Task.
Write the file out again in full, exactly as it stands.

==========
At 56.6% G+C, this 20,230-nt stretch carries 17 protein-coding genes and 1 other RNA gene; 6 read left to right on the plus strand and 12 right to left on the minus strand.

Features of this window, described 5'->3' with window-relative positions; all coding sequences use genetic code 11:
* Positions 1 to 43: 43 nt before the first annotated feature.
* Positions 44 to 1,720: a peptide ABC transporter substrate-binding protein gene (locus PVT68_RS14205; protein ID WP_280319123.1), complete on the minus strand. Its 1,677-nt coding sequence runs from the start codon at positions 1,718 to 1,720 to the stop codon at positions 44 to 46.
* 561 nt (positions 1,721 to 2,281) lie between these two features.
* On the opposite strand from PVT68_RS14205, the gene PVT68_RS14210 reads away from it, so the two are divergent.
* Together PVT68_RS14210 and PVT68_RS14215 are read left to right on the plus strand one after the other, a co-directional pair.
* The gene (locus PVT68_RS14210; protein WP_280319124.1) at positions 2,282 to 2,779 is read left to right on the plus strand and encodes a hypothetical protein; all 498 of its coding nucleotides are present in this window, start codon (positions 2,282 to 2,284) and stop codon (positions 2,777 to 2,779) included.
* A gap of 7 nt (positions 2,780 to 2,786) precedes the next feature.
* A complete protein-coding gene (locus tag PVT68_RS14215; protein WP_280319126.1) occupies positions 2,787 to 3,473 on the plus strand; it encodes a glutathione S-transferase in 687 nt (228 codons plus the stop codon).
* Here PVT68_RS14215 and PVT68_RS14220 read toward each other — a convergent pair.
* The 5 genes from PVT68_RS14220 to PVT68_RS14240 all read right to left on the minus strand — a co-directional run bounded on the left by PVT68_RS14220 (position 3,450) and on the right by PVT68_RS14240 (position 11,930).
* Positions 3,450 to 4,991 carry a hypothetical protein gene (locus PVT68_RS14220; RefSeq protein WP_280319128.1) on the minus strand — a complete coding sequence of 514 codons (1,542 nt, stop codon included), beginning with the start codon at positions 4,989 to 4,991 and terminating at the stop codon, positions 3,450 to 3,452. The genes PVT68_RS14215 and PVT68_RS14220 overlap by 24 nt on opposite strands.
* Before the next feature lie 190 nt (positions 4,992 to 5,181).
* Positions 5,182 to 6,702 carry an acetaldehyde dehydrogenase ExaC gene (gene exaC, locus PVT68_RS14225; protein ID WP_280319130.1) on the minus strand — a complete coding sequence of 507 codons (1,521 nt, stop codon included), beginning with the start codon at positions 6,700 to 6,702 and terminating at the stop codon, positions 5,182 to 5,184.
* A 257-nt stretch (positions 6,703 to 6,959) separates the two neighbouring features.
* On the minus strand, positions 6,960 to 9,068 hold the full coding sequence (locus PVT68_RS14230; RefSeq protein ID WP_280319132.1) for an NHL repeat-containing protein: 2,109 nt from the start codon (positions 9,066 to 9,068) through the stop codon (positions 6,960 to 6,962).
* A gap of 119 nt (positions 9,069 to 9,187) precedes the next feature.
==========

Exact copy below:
At 56.6% G+C, this 20,230-nt stretch carries 17 protein-coding genes and 1 other RNA gene; 6 read left to right on the plus strand and 12 right to left on the minus strand.

Features of this window, described 5'->3' with window-relative positions; all coding sequences use genetic code 11:
* Positions 1 to 43: 43 nt before the first annotated feature.
* Positions 44 to 1,720: a peptide ABC transporter substrate-binding protein gene (locus PVT68_RS14205; protein ID WP_280319123.1), complete on the minus strand. Its 1,677-nt coding sequence runs from the start codon at positions 1,718 to 1,720 to the stop codon at positions 44 to 46.
* 561 nt (positions 1,721 to 2,281) lie between these two features.
* On the opposite strand from PVT68_RS14205, the gene PVT68_RS14210 reads away from it, so the two are divergent.
* Together PVT68_RS14210 and PVT68_RS14215 are read left to right on the plus strand one after the other, a co-directional pair.
* The gene (locus PVT68_RS14210; protein WP_280319124.1) at positions 2,282 to 2,779 is read left to right on the plus strand and encodes a hypothetical protein; all 498 of its coding nucleotides are present in this window, start codon (positions 2,282 to 2,284) and stop codon (positions 2,777 to 2,779) included.
* A gap of 7 nt (positions 2,780 to 2,786) precedes the next feature.
* A complete protein-coding gene (locus tag PVT68_RS14215; protein WP_280319126.1) occupies positions 2,787 to 3,473 on the plus strand; it encodes a glutathione S-transferase in 687 nt (228 codons plus the stop codon).
* Here PVT68_RS14215 and PVT68_RS14220 read toward each other — a convergent pair.
* The 5 genes from PVT68_RS14220 to PVT68_RS14240 all read right to left on the minus strand — a co-directional run bounded on the left by PVT68_RS14220 (position 3,450) and on the right by PVT68_RS14240 (position 11,930).
* Positions 3,450 to 4,991 carry a hypothetical protein gene (locus PVT68_RS14220; RefSeq protein WP_280319128.1) on the minus strand — a complete coding sequence of 514 codons (1,542 nt, stop codon included), beginning with the start codon at positions 4,989 to 4,991 and terminating at the stop codon, positions 3,450 to 3,452. The genes PVT68_RS14215 and PVT68_RS14220 overlap by 24 nt on opposite strands.
* Before the next feature lie 190 nt (positions 4,992 to 5,181).
* Positions 5,182 to 6,702 carry an acetaldehyde dehydrogenase ExaC gene (gene exaC, locus PVT68_RS14225; protein ID WP_280319130.1) on the minus strand — a complete coding sequence of 507 codons (1,521 nt, stop codon included), beginning with the start codon at positions 6,700 to 6,702 and terminating at the stop codon, positions 5,182 to 5,184.
* A 257-nt stretch (positions 6,703 to 6,959) separates the two neighbouring features.
* On the minus strand, positions 6,960 to 9,068 hold the full coding sequence (locus PVT68_RS14230; RefSeq protein ID WP_280319132.1) for an NHL repeat-containing protein: 2,109 nt from the start codon (positions 9,066 to 9,068) through the stop codon (positions 6,960 to 6,962).
* A gap of 119 nt (positions 9,069 to 9,187) precedes the next feature.